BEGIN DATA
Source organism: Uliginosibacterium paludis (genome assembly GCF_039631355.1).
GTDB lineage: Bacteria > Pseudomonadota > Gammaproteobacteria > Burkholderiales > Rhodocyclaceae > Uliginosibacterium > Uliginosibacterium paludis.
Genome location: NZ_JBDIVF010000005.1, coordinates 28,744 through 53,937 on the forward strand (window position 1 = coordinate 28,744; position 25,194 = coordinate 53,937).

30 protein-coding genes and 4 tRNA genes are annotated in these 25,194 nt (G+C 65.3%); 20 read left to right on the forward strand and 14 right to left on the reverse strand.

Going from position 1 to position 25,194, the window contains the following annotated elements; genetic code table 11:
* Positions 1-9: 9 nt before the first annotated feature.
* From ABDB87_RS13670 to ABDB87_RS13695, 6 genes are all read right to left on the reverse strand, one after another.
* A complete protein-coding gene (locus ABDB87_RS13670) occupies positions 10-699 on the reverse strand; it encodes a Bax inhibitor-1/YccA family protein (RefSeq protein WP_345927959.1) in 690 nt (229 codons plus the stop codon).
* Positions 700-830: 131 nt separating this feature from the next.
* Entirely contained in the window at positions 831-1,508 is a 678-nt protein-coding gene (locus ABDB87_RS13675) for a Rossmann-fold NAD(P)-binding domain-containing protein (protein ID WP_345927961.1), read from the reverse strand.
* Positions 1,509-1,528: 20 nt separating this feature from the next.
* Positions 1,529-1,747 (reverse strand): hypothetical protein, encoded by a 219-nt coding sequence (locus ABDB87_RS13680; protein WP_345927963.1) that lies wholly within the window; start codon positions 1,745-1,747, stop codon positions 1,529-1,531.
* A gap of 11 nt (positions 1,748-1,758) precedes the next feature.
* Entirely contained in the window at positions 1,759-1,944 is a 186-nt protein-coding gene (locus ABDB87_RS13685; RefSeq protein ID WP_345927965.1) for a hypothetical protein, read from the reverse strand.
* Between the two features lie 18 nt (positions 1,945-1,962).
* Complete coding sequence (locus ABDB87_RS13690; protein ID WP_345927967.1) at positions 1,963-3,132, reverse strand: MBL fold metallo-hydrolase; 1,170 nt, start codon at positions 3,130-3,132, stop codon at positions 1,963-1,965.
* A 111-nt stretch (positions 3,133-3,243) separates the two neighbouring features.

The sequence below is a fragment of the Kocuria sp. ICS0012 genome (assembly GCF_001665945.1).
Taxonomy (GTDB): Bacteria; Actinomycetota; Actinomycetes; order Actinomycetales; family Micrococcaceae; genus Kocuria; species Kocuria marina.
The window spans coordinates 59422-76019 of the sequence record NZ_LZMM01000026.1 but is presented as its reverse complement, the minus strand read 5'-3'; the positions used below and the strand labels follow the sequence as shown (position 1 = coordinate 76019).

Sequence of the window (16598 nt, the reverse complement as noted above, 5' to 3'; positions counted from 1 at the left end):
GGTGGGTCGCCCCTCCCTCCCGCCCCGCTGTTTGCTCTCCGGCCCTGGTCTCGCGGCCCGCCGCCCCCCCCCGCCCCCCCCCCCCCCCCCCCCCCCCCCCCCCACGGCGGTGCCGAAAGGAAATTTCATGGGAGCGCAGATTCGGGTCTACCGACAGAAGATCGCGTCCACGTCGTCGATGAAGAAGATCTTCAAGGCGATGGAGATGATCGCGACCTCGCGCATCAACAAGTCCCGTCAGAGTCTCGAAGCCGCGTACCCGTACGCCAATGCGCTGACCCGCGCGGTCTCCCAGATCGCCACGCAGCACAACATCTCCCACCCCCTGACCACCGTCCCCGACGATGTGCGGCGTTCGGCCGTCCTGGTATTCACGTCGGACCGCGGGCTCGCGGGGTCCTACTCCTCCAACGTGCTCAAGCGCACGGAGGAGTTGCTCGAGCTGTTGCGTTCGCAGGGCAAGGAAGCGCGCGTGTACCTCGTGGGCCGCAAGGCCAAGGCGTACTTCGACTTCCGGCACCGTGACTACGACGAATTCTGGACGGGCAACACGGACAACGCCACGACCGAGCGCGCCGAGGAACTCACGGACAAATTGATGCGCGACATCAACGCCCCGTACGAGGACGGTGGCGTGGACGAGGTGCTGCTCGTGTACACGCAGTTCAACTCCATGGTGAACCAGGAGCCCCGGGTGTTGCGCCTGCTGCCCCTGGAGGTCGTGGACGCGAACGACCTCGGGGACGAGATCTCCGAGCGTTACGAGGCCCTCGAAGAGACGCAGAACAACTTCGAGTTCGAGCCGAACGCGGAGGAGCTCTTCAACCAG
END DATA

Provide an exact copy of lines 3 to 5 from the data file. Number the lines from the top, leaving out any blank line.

Genome location: NZ_JBDIVF010000005.1, coordinates 28,744 through 53,937 on the forward strand (window position 1 = coordinate 28,744; position 25,194 = coordinate 53,937).

30 protein-coding genes and 4 tRNA genes are annotated in these 25,194 nt (G+C 65.3%); 20 read left to right on the forward strand and 14 right to left on the reverse strand.

Going from position 1 to position 25,194, the window contains the following annotated elements; genetic code table 11: